Grozny Suicide Bombing: A ‘Lone Wolf’ or Signs of a New Militant Group Operating in Chechnya?

Publication: North Caucasus Weekly Volume: 15 Issue: 20

The suicide bombing in the capital of Chechnya (RIA Novosti, October 5) carried out by 19-year-old Apti Mudarov (, October 5) during Grozny’s City Day celebrations on October 5 (Kommersant, October 6), which was also Ramzan Kadyrov’s birthday (, October 5), would not be worth re-examining had significant new evidence not emerged. The attack in downtown Grozny killed five police officers and wounded 12 others (, October 5). Given the fact that this was the first terrorist attack in Chechnya in the past year, it is merits scrutinizing who possibly may have been behind the attack. The last suicide bombing took place in Chechnya on September 16, 2013, when an attacker attempted to blow up the police station in Chechnya’s Sunzha district (YouTube, September 16, 2013). Three people died and five persons were injured in that attack.

Immediately following the latest suicide bombing, investigators reported they had “managed to track down the presumed organizers” of the attack and that an “active search operation” was under way with the goal of “locating, arresting or neutralizing the criminals” (, October 15).

Thus, the authorities themselves undermined the official version that the attack was carried out by a “loner suicide bomber.” Chechen leader Ramzan Kadyrov insisted on this version in his explanation of the terror attack in Grozny immediately after it happened (, October 5;, October 6). Well-known analysts and journalists also put forward this version (, October 6). It is attractive because it portrays terrorist attacks as accidental events that have no relation to the real problems in Chechnya. The easiest way to show that everyone in Chechnya is happy with Moscow’s policies was to dismiss this terrorist attack as the act of a mentally unstable person.

In reality, the investigators pursued other theories, including the possibility that the attack was carried out by a group of people. Approximately ten days after the attack, they announced that they were looking for 33-year-old Aslan Aliskhanov, who planned to carry out an attack using a suicide bomber belt (Kavkazsky Uzel, October 16). By the morning of October 18, Russian information agencies reported that Aslan Aliskhanov was killed when the police tried to arrest him (TASS, October 18). Does this mean that the problem is over? Not likely.

The police detained the mother, uncle and sister of the bomber, Mudarov, as well as family members of one of Mudarov’s friends, Magomed Yusupov, who is currently studying in Egypt at one of its Islamic universities. In addition, everyone who knew the presumed suicide attacker has been detained and interrogated (, October 16). Thus, as of today, there are several possible suspects in this case—Aslan Aliskhanov, Magomed Yusupov and someone identified as Magomed Z. Together with Mudarov, the group already consists of four people, all of them from Grozny (Kavkazsky Uzel, October 18).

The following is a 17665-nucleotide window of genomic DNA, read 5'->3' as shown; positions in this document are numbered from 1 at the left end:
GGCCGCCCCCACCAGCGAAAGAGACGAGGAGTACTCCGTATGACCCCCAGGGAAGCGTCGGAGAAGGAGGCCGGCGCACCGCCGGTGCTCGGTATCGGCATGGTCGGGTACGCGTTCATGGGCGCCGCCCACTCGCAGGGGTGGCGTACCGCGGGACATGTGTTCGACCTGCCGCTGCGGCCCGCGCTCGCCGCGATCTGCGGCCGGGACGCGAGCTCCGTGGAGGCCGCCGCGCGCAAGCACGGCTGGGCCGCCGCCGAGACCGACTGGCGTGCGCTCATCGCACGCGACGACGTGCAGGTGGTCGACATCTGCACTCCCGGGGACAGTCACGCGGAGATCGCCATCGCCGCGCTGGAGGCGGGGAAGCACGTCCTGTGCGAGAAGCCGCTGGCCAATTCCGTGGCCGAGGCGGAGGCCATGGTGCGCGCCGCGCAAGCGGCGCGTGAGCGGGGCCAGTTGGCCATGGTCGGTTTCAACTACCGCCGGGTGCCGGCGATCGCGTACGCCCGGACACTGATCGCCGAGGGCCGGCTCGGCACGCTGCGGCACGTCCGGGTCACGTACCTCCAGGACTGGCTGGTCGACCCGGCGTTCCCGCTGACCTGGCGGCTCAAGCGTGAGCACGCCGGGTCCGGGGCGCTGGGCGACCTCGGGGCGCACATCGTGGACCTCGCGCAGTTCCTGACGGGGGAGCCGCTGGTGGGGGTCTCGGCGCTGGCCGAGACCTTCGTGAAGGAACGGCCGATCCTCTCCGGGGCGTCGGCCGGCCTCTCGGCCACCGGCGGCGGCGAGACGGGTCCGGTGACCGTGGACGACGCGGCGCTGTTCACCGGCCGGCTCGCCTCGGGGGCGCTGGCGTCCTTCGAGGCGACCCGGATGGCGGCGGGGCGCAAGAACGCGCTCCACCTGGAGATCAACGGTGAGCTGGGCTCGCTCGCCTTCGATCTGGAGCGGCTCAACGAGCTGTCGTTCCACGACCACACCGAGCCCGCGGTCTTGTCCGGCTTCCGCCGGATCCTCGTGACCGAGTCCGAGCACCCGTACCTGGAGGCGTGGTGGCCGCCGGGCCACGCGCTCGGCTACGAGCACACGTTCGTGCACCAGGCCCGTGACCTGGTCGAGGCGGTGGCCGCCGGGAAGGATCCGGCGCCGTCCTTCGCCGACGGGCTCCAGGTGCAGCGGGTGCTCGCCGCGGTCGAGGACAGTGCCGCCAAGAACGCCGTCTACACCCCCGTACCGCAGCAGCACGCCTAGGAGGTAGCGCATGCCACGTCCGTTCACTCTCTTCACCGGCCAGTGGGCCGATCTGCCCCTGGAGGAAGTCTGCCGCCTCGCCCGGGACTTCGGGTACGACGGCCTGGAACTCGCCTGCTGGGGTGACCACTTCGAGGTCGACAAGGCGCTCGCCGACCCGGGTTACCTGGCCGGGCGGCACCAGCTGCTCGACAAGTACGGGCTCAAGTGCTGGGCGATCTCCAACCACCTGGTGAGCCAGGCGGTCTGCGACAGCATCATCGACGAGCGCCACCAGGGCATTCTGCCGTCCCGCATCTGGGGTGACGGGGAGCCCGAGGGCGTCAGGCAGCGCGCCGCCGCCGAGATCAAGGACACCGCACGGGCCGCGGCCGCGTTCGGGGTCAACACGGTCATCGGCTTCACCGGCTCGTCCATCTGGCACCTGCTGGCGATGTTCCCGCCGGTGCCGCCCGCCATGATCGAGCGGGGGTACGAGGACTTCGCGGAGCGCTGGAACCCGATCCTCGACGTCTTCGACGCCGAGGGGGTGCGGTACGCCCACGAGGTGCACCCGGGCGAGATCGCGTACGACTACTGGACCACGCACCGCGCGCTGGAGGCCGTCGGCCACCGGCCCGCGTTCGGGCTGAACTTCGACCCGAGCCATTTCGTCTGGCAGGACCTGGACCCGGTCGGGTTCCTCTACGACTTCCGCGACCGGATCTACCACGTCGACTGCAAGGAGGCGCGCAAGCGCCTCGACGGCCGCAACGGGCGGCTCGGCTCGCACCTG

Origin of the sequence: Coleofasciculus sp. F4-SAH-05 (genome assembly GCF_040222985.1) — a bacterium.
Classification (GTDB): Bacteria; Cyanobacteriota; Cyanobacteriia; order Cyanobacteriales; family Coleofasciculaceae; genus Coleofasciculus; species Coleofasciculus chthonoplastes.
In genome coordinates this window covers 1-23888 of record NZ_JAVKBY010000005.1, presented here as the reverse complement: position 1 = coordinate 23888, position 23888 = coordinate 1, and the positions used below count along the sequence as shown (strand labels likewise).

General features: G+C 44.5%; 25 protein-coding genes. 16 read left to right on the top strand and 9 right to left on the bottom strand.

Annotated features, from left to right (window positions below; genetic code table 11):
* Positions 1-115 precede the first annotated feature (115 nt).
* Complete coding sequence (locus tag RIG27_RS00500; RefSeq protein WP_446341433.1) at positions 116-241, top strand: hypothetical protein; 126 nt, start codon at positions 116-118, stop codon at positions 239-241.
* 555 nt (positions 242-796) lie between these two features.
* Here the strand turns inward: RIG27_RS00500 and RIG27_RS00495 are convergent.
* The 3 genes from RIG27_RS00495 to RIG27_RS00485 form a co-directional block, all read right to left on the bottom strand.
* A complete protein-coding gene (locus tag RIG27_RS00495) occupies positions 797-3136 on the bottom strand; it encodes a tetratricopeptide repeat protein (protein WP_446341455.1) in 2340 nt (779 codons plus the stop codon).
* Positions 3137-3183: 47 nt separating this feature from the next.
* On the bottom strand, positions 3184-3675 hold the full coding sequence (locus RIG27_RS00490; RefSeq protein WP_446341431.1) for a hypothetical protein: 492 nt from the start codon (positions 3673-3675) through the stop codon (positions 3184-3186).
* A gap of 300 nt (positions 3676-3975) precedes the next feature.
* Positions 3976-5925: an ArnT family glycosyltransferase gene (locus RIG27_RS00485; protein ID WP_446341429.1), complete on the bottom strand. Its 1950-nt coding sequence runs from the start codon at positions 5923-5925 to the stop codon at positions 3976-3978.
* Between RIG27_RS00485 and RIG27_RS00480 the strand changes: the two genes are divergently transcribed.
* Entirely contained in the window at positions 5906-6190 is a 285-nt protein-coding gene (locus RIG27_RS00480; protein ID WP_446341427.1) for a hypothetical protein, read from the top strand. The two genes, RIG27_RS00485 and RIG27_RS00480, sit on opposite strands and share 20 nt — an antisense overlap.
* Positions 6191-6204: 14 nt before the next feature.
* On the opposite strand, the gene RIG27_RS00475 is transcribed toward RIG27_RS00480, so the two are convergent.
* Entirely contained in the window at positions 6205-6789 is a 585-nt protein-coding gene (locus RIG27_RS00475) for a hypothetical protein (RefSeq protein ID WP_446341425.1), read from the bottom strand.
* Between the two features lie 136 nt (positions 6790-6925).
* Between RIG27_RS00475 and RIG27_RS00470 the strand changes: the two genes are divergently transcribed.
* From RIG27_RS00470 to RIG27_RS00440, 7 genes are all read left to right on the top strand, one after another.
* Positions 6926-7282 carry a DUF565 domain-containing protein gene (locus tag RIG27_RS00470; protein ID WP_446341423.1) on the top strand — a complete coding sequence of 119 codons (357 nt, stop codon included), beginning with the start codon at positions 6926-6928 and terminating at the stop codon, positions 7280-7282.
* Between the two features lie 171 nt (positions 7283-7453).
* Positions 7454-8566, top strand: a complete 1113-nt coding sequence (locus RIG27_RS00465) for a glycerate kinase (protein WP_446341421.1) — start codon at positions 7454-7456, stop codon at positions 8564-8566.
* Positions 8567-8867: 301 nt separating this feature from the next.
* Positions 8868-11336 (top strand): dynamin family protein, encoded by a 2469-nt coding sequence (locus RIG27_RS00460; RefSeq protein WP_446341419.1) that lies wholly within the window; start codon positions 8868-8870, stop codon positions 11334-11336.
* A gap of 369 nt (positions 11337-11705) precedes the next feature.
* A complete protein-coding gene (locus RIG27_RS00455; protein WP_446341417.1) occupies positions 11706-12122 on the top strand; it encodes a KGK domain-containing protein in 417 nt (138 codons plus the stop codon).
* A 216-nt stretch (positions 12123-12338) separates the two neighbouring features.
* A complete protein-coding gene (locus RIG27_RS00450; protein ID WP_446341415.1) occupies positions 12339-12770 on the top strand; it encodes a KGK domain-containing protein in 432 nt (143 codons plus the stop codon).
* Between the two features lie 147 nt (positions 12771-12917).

The authorities apparently believe the attack by Apti Mudarov was pre-planned by a group. So far the security services have not yet been able to establish the identity of the group or its connections. This suspicion may be connected to a statement posted on the Russian social networking website VKontakte asserting that Chechens fighting in Syria, in particular, members of Jaish al-Muhajireen wal-Ansar, the group headed by Emir Salaudin, carried out the October 5 attack in Grozny. But this statement did not hold up to scrutiny, and the authors, apparently realizing they had gone too far, later removed their post (Kavkazsky Uzel, October 17).

A separate issue is what is going on inside the Caucasus Emirate, the armed underground in the North Caucasus. The group’s leader, Sheikh Abu Muhammad, called on his followers to reject suicide attacks unless there is a danger of being captured by the enemy (YouTube, July 7). Thus, suicide bombing is considered to be a form of self-defense, not a form of attack against the Russian government and police units. Speaking of attacks, the Caucasus Emirate leader clearly expressed a negative attitude toward them. How, then, was the terrorist attack in Grozny possible given that it went against the wishes and calls of the Caucasus Emirate leader? None of the Caucasus Emirate’s members have ever refused to carry out an order given by its emir. It is quite likely that there may be a new group operating in Chechnya that does not belong to the Caucasus Emirate. The secrecy of the Chechen jamaat after years of brutal suppression must have created a situation in which some groups became entirely disconnected from everyone else. Having no opportunity to become members of the Chechen jamaat, some young people may have opted to self-organize and act in parallel without having contacts with the official jamaat. The suicide attack in Grozny was not the result of ideological differences inside the Caucasus Emirate, but of the impossibility for young urban people to establish contacts with the jamaat.

It is too early to say what exactly is happening, but if this is a new group, it will be another challenge to the Russian security services, because developing an understanding of the new rebel organization and planting moles to defeat it will require time.

Lastly, the suicide bombing that occurred on Grozny’s City Day was not recognized officially as a terrorist attack. Instead, it was classified as an attack on police officers and a case of illegal arms possession (Kavkazsky Uzel, October 5). However, the Russian authorities are unlikely to improve the situation in the region by manipulating information. Indeed, they should pay more attention to the essence of the conflict with young Islamists rather than sanitizing the statistics on militant attacks.